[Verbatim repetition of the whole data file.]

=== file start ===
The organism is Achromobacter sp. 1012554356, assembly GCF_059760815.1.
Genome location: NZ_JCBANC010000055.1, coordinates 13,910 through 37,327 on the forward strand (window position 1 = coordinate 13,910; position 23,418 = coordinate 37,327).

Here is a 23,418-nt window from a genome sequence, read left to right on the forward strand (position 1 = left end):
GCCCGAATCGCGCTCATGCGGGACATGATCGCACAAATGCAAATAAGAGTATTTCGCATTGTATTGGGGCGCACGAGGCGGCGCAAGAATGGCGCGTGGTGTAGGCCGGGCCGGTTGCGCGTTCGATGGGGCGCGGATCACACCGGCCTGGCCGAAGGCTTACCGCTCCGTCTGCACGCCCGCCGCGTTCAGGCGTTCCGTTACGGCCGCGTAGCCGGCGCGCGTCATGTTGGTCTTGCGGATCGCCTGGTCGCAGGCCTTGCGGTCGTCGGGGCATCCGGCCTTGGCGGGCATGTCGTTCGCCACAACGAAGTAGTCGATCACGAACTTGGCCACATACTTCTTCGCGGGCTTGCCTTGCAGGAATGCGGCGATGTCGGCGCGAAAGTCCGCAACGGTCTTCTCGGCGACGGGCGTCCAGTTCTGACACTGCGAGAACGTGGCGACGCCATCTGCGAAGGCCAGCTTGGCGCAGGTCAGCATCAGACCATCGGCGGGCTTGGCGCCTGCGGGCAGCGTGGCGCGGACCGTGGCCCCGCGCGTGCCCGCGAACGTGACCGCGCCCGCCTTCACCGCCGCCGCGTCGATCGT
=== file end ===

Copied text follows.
The organism is Achromobacter sp. 1012554356, assembly GCF_059760815.1.
Genome location: NZ_JCBANC010000055.1, coordinates 13,910 through 37,327 on the forward strand (window position 1 = coordinate 13,910; position 23,418 = coordinate 37,327).

Here is a 23,418-nt window from a genome sequence, read left to right on the forward strand (position 1 = left end):
GCCCGAATCGCGCTCATGCGGGACATGATCGCACAAATGCAAATAAGAGTATTTCGCATTGTATTGGGGCGCACGAGGCGGCGCAAGAATGGCGCGTGGTGTAGGCCGGGCCGGTTGCGCGTTCGATGGGGCGCGGATCACACCGGCCTGGCCGAAGGCTTACCGCTCCGTCTGCACGCCCGCCGCGTTCAGGCGTTCCGTTACGGCCGCGTAGCCGGCGCGCGTCATGTTGGTCTTGCGGATCGCCTGGTCGCAGGCCTTGCGGTCGTCGGGGCATCCGGCCTTGGCGGGCATGTCGTTCGCCACAACGAAGTAGTCGATCACGAACTTGGCCACATACTTCTTCGCGGGCTTGCCTTGCAGGAATGCGGCGATGTCGGCGCGAAAGTCCGCAACGGTCTTCTCGGCGACGGGCGTCCAGTTCTGACACTGCGAGAACGTGGCGACGCCATCTGCGAAGGCCAGCTTGGCGCAGGTCAGCATCAGACCATCGGCGGGCTTGGCGCCTGCGGGCAGCGTGGCGCGGACCGTGGCCCCGCGCGTGCCCGCGAACGTGACCGCGCCCGCCTTCACCGCCGCCGCGTCGATCGT